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North Europeans push for tighter definition of vodka

Published:  23 July, 2008

By Christian Davis
The battle lines are being drawn across Europe over the definition of vodka. The north Europeans want the ingredients of vodka to be restricted ideally to just grain and potatoes, possibly sugar beet molasses. The wrangling and final decision has serious implications for volume producers and for marketers of new products who like vodka' because of its reassurance to consumers.

Bengt Baron, CEO of the Swedish drinks group V&S, best known for its Absolut vodka brand, was in London last week with his team to talk about the group results and the volume growth of Absolut.

Finland is the current president of the EU and it has been pushing for a tighter definition of vodka based on how it is made in most of northern Europe. Peeter Luksep, director of corporate affairs, said that it found the stance of the UK government ironic in that it will fight for a tight definition of whisky to protect the Scotch industry, yet it will not back moves to protect traditional' vodka - the inference being that companies like Diageo do not want to be tied down as to what they make their vodka from.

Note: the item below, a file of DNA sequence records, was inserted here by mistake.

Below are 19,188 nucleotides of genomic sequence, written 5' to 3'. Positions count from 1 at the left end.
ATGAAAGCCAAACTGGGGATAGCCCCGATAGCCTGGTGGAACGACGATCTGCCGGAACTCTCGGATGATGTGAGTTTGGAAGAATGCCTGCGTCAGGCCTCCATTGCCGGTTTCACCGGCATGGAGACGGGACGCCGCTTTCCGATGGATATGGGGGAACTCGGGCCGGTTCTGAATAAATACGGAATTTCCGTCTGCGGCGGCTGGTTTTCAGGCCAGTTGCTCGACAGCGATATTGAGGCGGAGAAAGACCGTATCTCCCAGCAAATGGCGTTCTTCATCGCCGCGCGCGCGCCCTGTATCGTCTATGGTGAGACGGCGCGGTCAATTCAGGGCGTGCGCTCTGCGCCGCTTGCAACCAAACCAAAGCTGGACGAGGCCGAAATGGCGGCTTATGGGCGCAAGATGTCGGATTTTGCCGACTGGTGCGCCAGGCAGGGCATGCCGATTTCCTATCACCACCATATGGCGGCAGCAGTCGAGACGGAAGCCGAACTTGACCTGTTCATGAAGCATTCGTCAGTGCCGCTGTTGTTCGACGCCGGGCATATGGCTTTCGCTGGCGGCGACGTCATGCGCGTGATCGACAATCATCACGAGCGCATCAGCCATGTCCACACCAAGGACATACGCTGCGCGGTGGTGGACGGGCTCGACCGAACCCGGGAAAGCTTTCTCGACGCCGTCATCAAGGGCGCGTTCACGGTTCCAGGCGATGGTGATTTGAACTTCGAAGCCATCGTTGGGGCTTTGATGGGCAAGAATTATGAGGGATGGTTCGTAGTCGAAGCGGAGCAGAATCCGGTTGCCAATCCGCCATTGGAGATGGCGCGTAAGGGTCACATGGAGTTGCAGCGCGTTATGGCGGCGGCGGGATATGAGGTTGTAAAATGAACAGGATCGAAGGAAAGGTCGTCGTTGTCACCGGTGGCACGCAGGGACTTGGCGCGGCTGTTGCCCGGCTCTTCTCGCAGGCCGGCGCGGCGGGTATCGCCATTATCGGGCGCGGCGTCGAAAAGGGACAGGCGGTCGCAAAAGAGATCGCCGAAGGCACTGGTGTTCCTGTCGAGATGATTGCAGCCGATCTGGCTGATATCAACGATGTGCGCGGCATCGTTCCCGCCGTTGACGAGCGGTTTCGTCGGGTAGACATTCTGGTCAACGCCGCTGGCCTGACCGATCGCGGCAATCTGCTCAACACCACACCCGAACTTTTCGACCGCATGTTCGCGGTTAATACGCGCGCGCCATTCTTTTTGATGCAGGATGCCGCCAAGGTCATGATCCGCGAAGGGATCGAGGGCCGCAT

On Diageo's UK website it states that Smirnoff is made from grain, but it is believed that that is not necessarily the case in other markets, where sugar cane is believed to be used. Also, its super-premium vodka Ciroc is made from grapes in Cognac.

The whisky industry is basically right,' said Luksep, and we just want the same treatment.'

A spokesman for the Gin & Vodka Association (GVA) said that the association's stance was that whatever was decided, it had to meet the rules of the European Union, GATT (General Agreement on Tariffs and Trade) and the World Trade Organisation. The GVA has both V&S and Diageo among its members.

At the time of going to press Diageo had not responded to Harpers' questions. Vladivar, on its website, states that it favours vodka being made only from potato or grain. We welcome this initiative given that it seeks to draw a clear distinction between high-quality vodkas such as Vladivar, Absolut, Grey Goose and Belvedere', it states.

While the north Europeans cannot see beyond cereals and potatoes, there is an argument that it does not matter what ethyl alcohol (ethanol) is made from. Sugar cane molasses is a common base but it can be any fruit, maple leaf syrup or soya - whatever is the cheapest available local product. As one industry insider told Harpers, on an organoleptic basis, you can tell differences in base spirits but you cannot readily tell from what base a vodka or eau de vie has come. Apparently, some Russian vodka from its southernmost regions, is distilled from grapes.

There is also a labelling debate. Along with the word vodka', should the label say made from .' and should that be the same size as the word vodka'?

With surplus wine from Mediterranean countries being sent for distillation by the EU and some ending up as base alcohol or vodka' for alcoholic drinks, this is a dispute that is likely to run and run.